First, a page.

What do you most need to learn to be an even more effective leader?

Share your Doubt

A Wharton Alumnus can learn or study “technical” skills (like finance, statistics, languages, products, advertising, etc) but very often that’s not what he needs to learn to solve critical problems or take fundamental decisions. At a certain point in the career, one needs other skills that go beyond problem solving and that have a lot to do with experience and knowledge.

Wharton owns a wealth of experience and knowledge through Faculty, Alumni and Students.

The idea then would be to use this distributed experience and knowledge to focus on a specific “Doubt”: a critical problem or a fundamental decision.

Once a problem or decision is identified:

- The proponent could frame the Doubt and the context as necessary pre-work,

- Wharton could help in the choice of the team members (based on industry experience, similarities, background, volunteers, etc),

- The team members accept to prepare and participate to this unique “Board Meeting” (a “Sounding board Meeting”…), with the aim to contribute and candidly express their opinions and questions

- A working session (Sounding Board Meeting) takes place, with presentation, debate, conclusions and possibly short term follow-up.

- Once the main objective is accomplished, the working session can also broaden the discussion to other related themes or… Doubts

- The Faculty can of course decide to use the case in the courses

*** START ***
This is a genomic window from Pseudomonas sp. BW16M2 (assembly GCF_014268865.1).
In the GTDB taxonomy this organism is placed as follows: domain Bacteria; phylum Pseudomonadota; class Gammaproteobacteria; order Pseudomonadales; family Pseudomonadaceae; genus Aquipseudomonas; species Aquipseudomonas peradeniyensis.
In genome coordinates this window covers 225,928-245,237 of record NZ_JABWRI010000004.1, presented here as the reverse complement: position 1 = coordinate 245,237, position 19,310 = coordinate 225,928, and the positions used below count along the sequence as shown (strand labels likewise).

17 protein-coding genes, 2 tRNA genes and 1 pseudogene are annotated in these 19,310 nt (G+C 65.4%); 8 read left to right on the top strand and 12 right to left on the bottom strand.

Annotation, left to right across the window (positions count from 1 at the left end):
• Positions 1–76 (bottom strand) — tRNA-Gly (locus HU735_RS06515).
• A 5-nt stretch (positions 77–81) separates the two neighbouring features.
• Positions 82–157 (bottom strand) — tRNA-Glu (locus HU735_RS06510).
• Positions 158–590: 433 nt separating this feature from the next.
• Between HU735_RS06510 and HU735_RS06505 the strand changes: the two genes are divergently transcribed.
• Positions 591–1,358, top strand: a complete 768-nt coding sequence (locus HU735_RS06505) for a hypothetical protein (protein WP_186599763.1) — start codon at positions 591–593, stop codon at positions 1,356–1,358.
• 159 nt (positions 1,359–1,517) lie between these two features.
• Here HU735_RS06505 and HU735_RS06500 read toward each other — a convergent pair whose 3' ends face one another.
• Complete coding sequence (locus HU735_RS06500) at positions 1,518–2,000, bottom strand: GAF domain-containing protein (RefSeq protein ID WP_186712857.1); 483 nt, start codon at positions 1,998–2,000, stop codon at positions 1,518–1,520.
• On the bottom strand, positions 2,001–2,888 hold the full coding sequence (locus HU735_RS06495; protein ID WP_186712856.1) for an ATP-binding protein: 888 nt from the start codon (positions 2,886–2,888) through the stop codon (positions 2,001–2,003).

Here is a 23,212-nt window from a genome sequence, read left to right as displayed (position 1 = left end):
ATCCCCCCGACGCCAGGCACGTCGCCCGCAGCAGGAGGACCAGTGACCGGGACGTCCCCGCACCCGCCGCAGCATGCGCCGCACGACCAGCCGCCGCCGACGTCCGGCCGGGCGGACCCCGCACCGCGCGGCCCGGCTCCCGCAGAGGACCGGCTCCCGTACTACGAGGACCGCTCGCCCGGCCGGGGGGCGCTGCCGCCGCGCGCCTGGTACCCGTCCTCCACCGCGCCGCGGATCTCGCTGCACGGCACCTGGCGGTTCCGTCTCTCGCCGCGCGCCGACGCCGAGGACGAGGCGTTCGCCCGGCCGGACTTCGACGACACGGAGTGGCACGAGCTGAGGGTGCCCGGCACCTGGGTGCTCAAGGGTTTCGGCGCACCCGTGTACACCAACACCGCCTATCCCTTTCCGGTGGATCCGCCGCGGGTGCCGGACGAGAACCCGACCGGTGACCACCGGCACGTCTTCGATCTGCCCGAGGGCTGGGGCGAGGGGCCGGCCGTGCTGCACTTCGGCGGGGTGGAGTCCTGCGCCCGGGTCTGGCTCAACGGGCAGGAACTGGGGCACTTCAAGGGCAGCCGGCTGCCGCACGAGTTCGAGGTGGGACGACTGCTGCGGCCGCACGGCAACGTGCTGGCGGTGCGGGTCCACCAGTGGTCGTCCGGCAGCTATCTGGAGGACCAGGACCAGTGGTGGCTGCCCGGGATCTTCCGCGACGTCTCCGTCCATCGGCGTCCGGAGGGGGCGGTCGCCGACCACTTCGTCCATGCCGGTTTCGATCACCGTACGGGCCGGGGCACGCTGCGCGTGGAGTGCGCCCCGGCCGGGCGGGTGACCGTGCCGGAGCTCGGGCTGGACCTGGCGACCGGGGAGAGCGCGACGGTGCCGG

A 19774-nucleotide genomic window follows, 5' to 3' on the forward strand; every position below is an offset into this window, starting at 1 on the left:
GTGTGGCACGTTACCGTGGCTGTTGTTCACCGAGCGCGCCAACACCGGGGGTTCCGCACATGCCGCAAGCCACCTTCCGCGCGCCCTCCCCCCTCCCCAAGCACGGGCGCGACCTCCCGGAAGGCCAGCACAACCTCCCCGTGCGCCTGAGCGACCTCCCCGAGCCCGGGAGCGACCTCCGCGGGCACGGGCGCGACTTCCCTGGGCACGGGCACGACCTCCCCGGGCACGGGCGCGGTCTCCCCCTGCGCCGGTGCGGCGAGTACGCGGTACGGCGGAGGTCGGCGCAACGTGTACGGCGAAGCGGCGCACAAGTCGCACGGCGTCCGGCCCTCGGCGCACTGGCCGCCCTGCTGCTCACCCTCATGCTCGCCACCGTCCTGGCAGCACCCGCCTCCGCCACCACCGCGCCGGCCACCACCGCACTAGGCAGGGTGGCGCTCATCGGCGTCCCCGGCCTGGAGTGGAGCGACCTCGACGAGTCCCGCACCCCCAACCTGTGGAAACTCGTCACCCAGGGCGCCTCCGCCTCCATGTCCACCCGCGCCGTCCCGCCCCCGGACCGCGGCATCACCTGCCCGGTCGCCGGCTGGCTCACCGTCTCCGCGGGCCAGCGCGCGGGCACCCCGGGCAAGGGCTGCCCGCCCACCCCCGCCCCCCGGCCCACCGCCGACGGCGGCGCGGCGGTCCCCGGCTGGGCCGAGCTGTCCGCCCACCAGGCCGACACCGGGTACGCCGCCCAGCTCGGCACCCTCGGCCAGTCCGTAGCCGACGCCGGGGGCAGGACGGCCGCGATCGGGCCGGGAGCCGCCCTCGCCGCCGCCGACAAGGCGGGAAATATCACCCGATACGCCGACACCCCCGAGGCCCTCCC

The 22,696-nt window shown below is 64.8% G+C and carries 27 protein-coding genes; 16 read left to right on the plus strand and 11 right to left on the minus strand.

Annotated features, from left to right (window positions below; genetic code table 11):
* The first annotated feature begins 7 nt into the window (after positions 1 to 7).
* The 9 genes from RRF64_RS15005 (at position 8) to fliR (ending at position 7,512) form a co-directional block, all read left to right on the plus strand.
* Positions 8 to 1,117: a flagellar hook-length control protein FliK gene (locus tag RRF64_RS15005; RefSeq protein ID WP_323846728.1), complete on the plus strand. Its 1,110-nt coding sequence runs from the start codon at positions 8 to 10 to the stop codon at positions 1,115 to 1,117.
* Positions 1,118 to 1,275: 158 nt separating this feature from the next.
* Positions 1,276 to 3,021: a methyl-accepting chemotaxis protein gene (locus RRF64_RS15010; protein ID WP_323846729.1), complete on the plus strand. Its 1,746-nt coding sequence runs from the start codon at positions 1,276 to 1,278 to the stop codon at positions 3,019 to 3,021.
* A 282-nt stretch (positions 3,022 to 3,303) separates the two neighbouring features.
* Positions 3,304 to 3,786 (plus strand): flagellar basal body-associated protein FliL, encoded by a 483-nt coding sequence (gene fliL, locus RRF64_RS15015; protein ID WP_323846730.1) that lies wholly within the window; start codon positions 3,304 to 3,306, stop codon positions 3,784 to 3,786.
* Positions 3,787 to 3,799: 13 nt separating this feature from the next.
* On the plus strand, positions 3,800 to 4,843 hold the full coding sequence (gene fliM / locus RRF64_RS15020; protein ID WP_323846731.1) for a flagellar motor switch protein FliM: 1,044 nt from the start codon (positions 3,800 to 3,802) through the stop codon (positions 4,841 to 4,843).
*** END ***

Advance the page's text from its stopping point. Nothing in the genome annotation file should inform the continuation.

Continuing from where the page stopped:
- The Faculty can also define the Frame or general Theme, within which proponents can add their Doubt

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What societal challenges could be improved by the Wharton alumni network?

Endowments in Non-Profits and Higher Education

An alien observing human life from afar might be puzzled by these weird financial institutions called "universities" that have inexplicable educational operations attached to them. What does it mean that Penn and the other Ivies amass huge fortunes and spend only 4 percent of them each year. One explanation is that they need big reserves to buffer business cycles. That might explain a billion or so. But, why do they need 10s of Billions. Doesn't hoarding cash imply that the institutions can not productively invest that cash? Stakeholders would take a very hard view on a company that hoarded so much cash and did not invest it productively. It is time for some clear economic reasoning to be applied to philanthropic capital and the financing of higher education.

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What do you most need to learn to be an even more effective leader?

Fixing Real Estate to Prevent It from Causing Another Recession

Real estate's central role in the Great Recession needs to be reviewed by a highly knowledgeable speaker, who then will discuss regulatory, taxation, industry, and other proposed reforms that will dramatically lessen the chance of another debacle like the one that we're currently enduring. I might suggest Peter Linneman, economist and former Wharton Real Estate Center director, to be the speaker. This topic, which is general in nature, should be relevant and important to everyone at the reunion.

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